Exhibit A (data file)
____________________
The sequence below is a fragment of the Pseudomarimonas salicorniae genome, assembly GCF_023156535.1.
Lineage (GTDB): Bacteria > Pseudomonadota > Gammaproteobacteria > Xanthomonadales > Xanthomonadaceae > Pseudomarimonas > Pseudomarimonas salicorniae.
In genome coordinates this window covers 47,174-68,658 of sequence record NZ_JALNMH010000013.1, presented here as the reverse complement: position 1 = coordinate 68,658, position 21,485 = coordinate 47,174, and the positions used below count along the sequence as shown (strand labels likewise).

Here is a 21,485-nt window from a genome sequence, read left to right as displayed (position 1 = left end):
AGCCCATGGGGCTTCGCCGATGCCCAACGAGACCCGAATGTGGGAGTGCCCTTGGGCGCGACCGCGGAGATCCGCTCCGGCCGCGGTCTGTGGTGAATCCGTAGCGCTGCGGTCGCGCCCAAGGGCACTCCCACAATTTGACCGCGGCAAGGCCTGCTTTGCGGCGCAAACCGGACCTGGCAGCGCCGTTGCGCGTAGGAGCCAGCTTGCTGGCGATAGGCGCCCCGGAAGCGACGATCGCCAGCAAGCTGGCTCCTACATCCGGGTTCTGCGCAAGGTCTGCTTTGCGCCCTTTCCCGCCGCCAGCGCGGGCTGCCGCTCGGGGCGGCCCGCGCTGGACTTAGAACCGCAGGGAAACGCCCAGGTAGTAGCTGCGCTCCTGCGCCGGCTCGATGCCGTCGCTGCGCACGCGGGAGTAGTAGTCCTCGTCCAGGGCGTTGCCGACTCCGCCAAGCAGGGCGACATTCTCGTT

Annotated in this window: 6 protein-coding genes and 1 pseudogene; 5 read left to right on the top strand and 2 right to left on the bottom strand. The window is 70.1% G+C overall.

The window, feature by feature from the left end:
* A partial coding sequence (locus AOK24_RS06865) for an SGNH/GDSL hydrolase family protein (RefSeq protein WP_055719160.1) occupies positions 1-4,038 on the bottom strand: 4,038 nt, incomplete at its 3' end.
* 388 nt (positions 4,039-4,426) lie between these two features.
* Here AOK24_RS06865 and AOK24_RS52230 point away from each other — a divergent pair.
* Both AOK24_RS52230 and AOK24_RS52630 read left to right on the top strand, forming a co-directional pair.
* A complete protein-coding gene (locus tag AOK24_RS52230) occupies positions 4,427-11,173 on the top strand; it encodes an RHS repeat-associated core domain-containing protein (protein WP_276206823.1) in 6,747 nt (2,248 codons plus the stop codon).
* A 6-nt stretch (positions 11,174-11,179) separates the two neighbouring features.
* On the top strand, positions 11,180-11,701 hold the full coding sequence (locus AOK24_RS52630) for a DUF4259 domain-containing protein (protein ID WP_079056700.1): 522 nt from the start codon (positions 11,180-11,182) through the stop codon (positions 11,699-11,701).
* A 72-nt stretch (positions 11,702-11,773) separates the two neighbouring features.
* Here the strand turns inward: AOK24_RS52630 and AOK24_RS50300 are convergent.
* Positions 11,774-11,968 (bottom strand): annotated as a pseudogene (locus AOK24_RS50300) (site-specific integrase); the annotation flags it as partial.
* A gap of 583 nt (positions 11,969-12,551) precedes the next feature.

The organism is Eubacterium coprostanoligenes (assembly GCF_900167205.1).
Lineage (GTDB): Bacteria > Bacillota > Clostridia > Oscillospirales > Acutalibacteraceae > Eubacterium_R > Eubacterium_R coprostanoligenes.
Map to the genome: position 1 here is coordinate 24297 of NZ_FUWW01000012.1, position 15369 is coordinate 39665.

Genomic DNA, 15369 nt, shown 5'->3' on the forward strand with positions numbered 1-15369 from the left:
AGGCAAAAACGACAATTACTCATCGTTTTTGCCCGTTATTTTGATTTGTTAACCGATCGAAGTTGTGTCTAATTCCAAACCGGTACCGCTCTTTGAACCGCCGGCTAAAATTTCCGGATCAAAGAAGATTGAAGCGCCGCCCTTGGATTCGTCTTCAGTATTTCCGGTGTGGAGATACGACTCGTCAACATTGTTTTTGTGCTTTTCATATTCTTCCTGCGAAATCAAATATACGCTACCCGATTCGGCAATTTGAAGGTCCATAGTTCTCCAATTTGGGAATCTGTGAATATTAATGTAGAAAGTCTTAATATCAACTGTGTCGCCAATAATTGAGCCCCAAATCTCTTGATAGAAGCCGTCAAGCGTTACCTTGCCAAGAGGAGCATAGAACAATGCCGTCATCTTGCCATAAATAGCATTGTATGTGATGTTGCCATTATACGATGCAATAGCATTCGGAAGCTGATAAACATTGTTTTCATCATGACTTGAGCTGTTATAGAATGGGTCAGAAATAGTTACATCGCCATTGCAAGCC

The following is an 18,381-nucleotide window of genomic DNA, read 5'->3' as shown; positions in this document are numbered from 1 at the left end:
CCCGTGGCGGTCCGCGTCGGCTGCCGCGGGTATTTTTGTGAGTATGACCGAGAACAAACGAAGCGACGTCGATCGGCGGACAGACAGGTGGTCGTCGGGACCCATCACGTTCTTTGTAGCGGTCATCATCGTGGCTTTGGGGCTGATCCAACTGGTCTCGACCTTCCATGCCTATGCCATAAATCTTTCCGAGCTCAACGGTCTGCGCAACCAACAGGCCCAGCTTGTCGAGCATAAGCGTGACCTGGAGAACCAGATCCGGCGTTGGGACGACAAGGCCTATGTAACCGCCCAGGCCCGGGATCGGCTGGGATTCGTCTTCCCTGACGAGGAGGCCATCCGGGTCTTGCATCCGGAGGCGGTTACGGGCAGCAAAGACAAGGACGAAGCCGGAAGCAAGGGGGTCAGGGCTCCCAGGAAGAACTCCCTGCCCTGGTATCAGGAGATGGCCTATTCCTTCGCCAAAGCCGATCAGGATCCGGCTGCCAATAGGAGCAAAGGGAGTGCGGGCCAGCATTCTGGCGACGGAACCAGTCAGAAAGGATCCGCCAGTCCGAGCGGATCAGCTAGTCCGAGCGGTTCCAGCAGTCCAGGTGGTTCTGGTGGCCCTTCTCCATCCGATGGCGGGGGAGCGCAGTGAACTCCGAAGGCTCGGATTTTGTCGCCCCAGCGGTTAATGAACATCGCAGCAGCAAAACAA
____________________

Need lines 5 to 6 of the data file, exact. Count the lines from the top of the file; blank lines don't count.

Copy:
AGCCCATGGGGCTTCGCCGATGCCCAACGAGACCCGAATGTGGGAGTGCCCTTGGGCGCGACCGCGGAGATCCGCTCCGGCCGCGGTCTGTGGTGAATCCGTAGCGCTGCGGTCGCGCCCAAGGGCACTCCCACAATTTGACCGCGGCAAGGCCTGCTTTGCGGCGCAAACCGGACCTGGCAGCGCCGTTGCGCGTAGGAGCCAGCTTGCTGGCGATAGGCGCCCCGGAAGCGACGATCGCCAGCAAGCTGGCTCCTACATCCGGGTTCTGCGCAAGGTCTGCTTTGCGCCCTTTCCCGCCGCCAGCGCGGGCTGCCGCTCGGGGCGGCCCGCGCTGGACTTAGAACCGCAGGGAAACGCCCAGGTAGTAGCTGCGCTCCTGCGCCGGCTCGATGCCGTCGCTGCGCACGCGGGAGTAGTAGTCCTCGTCCAGGGCGTTGCCGACTCCGCCAAGCAGGGCGACATTCTCGTT

Annotated in this window: 6 protein-coding genes and 1 pseudogene; 5 read left to right on the top strand and 2 right to left on the bottom strand. The window is 70.1% G+C overall.